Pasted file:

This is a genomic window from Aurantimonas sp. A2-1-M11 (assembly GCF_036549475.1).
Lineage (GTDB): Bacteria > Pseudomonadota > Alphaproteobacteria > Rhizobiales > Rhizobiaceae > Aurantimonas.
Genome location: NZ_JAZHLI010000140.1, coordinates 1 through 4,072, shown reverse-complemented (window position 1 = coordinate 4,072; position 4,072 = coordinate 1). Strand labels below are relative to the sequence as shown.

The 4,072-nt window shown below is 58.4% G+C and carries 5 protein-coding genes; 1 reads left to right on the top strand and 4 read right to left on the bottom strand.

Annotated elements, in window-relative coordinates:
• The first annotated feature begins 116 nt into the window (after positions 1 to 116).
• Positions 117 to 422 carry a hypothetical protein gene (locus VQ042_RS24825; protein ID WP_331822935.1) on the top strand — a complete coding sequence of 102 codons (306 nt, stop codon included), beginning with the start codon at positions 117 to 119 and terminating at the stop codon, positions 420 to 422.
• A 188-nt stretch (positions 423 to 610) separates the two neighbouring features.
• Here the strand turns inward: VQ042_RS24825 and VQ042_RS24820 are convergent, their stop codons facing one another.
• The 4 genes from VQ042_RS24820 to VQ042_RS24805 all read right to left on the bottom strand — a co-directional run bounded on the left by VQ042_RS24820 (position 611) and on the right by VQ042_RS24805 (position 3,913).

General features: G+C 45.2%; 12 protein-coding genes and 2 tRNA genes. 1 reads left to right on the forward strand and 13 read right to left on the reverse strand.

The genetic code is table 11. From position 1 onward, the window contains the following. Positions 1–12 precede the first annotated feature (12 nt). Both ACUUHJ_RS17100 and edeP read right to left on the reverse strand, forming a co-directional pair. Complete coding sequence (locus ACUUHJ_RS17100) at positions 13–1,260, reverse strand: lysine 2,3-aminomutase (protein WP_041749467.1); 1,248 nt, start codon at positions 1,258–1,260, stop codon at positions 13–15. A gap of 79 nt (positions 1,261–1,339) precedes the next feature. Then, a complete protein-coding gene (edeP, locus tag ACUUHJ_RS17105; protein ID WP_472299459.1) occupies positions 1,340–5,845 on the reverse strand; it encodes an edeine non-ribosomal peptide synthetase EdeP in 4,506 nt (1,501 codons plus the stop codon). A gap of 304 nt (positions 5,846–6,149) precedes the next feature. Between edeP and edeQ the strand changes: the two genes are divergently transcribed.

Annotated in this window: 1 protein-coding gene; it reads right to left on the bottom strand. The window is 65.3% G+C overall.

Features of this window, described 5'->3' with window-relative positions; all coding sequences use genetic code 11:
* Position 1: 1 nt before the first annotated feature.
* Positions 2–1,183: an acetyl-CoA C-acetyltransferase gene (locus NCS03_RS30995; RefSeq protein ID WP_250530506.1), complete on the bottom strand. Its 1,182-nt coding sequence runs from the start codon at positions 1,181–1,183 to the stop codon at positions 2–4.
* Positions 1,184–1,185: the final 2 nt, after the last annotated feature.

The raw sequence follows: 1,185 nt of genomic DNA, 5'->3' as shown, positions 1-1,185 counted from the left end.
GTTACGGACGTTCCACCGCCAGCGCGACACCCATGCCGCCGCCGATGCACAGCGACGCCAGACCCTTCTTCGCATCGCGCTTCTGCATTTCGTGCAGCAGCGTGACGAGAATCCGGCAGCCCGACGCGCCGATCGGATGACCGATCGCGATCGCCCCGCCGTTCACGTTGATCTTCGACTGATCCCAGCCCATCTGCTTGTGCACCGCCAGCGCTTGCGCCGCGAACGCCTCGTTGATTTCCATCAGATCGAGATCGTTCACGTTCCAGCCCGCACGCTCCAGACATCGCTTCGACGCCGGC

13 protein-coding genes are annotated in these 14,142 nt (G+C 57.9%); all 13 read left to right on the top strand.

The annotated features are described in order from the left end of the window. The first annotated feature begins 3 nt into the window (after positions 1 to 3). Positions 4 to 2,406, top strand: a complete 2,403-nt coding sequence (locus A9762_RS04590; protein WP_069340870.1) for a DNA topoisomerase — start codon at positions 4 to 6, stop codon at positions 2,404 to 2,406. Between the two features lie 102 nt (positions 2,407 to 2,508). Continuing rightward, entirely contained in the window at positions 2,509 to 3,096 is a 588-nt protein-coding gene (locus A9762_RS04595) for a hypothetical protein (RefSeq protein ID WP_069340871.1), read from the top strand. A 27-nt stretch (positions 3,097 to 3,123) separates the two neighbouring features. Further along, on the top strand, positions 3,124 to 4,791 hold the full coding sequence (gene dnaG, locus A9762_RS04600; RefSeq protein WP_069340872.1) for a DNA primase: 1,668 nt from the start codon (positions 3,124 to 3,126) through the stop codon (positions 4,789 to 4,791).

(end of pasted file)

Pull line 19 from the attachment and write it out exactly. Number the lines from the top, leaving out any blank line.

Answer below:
GTTACGGACGTTCCACCGCCAGCGCGACACCCATGCCGCCGCCGATGCACAGCGACGCCAGACCCTTCTTCGCATCGCGCTTCTGCATTTCGTGCAGCAGCGTGACGAGAATCCGGCAGCCCGACGCGCCGATCGGATGACCGATCGCGATCGCCCCGCCGTTCACGTTGATCTTCGACTGATCCCAGCCCATCTGCTTGTGCACCGCCAGCGCTTGCGCCGCGAACGCCTCGTTGATTTCCATCAGATCGAGATCGTTCACGTTCCAGCCCGCACGCTCCAGACATCGCTTCGACGCCGGC